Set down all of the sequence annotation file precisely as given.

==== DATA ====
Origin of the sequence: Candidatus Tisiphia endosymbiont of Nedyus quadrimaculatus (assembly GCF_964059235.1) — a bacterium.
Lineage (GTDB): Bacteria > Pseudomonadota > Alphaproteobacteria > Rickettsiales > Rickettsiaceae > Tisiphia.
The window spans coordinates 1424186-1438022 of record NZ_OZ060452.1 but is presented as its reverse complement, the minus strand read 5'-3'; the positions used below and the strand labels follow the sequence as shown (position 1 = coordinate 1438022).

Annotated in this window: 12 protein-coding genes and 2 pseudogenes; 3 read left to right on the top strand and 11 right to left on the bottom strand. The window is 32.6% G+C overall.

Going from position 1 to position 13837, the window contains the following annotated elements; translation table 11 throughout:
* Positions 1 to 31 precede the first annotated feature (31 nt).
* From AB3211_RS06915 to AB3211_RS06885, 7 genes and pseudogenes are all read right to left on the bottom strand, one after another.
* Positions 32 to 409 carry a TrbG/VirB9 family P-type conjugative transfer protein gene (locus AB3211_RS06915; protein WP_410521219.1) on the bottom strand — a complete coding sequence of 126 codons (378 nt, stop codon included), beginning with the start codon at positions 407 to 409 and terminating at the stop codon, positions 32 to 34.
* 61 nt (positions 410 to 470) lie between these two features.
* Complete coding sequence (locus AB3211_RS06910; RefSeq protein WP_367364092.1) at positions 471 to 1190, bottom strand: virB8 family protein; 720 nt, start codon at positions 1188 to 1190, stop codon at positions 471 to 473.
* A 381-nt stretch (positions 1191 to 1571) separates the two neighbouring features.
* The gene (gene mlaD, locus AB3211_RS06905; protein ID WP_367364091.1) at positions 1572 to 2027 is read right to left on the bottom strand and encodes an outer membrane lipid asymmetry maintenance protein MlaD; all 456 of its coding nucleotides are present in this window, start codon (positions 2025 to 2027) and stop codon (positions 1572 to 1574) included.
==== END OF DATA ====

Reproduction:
Origin of the sequence: Candidatus Tisiphia endosymbiont of Nedyus quadrimaculatus (assembly GCF_964059235.1) — a bacterium.
Lineage (GTDB): Bacteria > Pseudomonadota > Alphaproteobacteria > Rickettsiales > Rickettsiaceae > Tisiphia.
The window spans coordinates 1424186-1438022 of record NZ_OZ060452.1 but is presented as its reverse complement, the minus strand read 5'-3'; the positions used below and the strand labels follow the sequence as shown (position 1 = coordinate 1438022).

Annotated in this window: 12 protein-coding genes and 2 pseudogenes; 3 read left to right on the top strand and 11 right to left on the bottom strand. The window is 32.6% G+C overall.

Going from position 1 to position 13837, the window contains the following annotated elements; translation table 11 throughout:
* Positions 1 to 31 precede the first annotated feature (31 nt).
* From AB3211_RS06915 to AB3211_RS06885, 7 genes and pseudogenes are all read right to left on the bottom strand, one after another.
* Positions 32 to 409 carry a TrbG/VirB9 family P-type conjugative transfer protein gene (locus AB3211_RS06915; protein WP_410521219.1) on the bottom strand — a complete coding sequence of 126 codons (378 nt, stop codon included), beginning with the start codon at positions 407 to 409 and terminating at the stop codon, positions 32 to 34.
* 61 nt (positions 410 to 470) lie between these two features.
* Complete coding sequence (locus AB3211_RS06910; RefSeq protein WP_367364092.1) at positions 471 to 1190, bottom strand: virB8 family protein; 720 nt, start codon at positions 1188 to 1190, stop codon at positions 471 to 473.
* A 381-nt stretch (positions 1191 to 1571) separates the two neighbouring features.
* The gene (gene mlaD, locus AB3211_RS06905; protein ID WP_367364091.1) at positions 1572 to 2027 is read right to left on the bottom strand and encodes an outer membrane lipid asymmetry maintenance protein MlaD; all 456 of its coding nucleotides are present in this window, start codon (positions 2025 to 2027) and stop codon (positions 1572 to 1574) included.